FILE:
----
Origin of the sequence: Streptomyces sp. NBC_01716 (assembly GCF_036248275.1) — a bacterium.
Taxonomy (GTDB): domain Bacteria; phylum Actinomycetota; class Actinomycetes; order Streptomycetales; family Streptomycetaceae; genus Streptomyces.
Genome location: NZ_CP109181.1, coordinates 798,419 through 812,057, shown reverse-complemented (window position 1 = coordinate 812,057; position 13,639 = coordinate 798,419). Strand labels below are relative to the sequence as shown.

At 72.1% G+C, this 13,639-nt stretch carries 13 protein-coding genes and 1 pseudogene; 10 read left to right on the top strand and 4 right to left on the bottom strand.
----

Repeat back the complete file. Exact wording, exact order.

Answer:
Origin of the sequence: Streptomyces sp. NBC_01716 (assembly GCF_036248275.1) — a bacterium.
Taxonomy (GTDB): domain Bacteria; phylum Actinomycetota; class Actinomycetes; order Streptomycetales; family Streptomycetaceae; genus Streptomyces.
Genome location: NZ_CP109181.1, coordinates 798,419 through 812,057, shown reverse-complemented (window position 1 = coordinate 812,057; position 13,639 = coordinate 798,419). Strand labels below are relative to the sequence as shown.

At 72.1% G+C, this 13,639-nt stretch carries 13 protein-coding genes and 1 pseudogene; 10 read left to right on the top strand and 4 right to left on the bottom strand.